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Wednesday, May 08, 2013 | This article is listed in the sections Amusement parks and Magazine.

Geiselwind boasts seasonal attractions

"Fahrt zur Hölle" experiencing visitor rush
Like almost every amusement park in Germany, Freizeit-Land Geiselwind experienced "the worst April in years". At least that's how general manager Michael Mensinger described the start of the running season. After the weather called for postponing the opening date to the Easter holidays and the so-far modest number of visitors on weekends, the Franconian park finally has good reason to be optimistic.

From Geiselwind to Oktoberfest

All new attractions and show programmes at the amusement park near the A3 motorway between Würzburg and Nuremberg were officially launched on 1st May. This year, the slogan "Lassen Sie sich beGEISTern!" reveals pure spooky enthusiasm: show programmes, such as Ghosthunter, were updated and the 4D film "Elviras Mystic-Castle" is eager to create spine-chilling sensations.

Located right opposite the Wild Mouse roller coaster, which is in operation this season as in the previous, the impressive backdrop of "Fahrt zur Hölle" (German for "ride to hell") adds to the thrill. Freizeit-Land Geiselwind features the ghost train, operated by showman Dom-Jollberg, from 1st May until 11th september 2013, last day of the state's summer holidays, before both rides return to the Munich Oktoberfest. 25 animated figures, 2 scare actors and a whole bunch of gruesome effects drew huge crowd on the first day already.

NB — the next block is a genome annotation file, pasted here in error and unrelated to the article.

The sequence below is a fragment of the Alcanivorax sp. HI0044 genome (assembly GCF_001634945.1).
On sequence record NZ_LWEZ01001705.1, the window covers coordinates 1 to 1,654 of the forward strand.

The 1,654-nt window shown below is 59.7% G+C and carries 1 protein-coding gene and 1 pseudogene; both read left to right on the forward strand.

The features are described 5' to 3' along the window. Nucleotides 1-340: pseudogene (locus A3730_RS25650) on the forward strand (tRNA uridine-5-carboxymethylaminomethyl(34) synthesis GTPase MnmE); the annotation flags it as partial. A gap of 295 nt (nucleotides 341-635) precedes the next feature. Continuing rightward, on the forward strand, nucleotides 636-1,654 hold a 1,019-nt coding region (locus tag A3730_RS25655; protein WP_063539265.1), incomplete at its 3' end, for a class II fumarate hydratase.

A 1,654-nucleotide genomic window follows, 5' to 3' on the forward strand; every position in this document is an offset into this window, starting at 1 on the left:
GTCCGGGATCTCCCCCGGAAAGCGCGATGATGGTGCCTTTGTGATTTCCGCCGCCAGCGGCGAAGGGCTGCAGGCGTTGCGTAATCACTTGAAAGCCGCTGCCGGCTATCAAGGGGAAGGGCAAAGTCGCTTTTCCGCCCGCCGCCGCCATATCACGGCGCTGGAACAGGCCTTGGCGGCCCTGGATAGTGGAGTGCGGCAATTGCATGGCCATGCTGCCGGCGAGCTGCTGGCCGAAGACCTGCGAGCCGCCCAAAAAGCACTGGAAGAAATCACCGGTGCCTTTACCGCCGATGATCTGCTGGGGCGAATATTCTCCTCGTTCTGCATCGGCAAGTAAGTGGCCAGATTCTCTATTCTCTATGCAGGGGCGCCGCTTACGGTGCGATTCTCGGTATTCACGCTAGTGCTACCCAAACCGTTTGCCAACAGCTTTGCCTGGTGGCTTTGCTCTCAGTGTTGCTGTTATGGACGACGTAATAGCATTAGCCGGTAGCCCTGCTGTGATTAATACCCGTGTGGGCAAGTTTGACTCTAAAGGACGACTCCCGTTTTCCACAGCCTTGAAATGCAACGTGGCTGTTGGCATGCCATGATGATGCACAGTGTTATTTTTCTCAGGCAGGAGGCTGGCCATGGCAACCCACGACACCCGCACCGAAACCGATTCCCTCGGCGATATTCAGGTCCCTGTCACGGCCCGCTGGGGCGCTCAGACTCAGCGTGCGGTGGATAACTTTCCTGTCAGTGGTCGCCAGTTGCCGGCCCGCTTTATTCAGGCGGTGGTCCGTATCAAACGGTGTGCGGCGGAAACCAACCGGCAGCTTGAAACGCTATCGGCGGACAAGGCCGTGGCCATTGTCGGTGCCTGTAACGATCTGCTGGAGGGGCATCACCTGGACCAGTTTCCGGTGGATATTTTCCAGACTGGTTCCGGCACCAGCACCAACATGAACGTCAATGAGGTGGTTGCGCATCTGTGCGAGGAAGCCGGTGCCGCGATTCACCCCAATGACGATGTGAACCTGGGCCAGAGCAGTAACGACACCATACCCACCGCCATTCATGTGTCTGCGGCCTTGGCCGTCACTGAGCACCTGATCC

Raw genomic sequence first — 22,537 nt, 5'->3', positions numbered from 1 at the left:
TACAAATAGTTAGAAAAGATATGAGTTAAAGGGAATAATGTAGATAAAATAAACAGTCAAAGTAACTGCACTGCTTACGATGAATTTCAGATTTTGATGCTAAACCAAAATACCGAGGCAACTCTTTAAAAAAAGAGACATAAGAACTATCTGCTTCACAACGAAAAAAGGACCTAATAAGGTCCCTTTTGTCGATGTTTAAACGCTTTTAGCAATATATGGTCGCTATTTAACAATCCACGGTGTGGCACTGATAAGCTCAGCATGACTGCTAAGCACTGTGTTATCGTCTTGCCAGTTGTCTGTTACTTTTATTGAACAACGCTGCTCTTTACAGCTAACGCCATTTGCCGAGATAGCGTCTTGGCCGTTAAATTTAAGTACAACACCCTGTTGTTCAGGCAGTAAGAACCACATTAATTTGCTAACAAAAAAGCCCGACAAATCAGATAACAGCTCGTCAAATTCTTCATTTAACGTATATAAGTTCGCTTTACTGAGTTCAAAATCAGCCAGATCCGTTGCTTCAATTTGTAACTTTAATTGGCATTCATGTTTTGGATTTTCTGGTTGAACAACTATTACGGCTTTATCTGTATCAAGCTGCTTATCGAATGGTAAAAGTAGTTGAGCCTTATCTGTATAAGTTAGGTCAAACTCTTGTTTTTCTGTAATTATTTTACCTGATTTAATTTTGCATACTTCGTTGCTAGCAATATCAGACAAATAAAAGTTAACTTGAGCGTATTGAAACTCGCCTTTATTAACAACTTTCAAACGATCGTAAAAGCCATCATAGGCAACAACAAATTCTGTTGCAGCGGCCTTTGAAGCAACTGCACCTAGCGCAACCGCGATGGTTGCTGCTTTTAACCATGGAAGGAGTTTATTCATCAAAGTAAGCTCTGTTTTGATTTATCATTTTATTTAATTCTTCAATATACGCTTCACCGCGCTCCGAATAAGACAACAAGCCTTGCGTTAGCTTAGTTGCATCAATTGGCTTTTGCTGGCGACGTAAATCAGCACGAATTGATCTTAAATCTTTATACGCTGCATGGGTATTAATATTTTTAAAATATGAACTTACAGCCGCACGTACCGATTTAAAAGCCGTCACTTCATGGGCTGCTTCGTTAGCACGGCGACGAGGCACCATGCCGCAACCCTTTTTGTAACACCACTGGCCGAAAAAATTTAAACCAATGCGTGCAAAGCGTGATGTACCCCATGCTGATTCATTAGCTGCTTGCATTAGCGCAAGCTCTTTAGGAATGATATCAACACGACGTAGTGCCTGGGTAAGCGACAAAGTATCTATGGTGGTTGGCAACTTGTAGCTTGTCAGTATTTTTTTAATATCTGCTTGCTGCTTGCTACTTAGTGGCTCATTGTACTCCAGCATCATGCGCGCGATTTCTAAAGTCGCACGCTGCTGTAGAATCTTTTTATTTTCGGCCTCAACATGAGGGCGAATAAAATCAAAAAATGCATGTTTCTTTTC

Wilde Maus im Freizeit-Land Geiselwind
Wild Mouse roller coaster at Freizeitland Geiselwind

New temporary attractions

Freizeit-Land Geiselwind thus relies on a, for German amusement parks, unusual but interesting strategy for the third season in a row. In 2009, Bavaria's leading amusement park launched the 4D Cinema and the Family Ferris Wheel as the last own big attractions, whereas primarily showmen have been providing their rides for the last few years. That's how Geiselwind manages, in contrast to the vast majority of amusement parks in Germany, to continually present new attractions during periods of economic difficulty. At the end of the day one thing is sure: Hardly any visitor cares about whoever owns a ride.

© parkscout/AF

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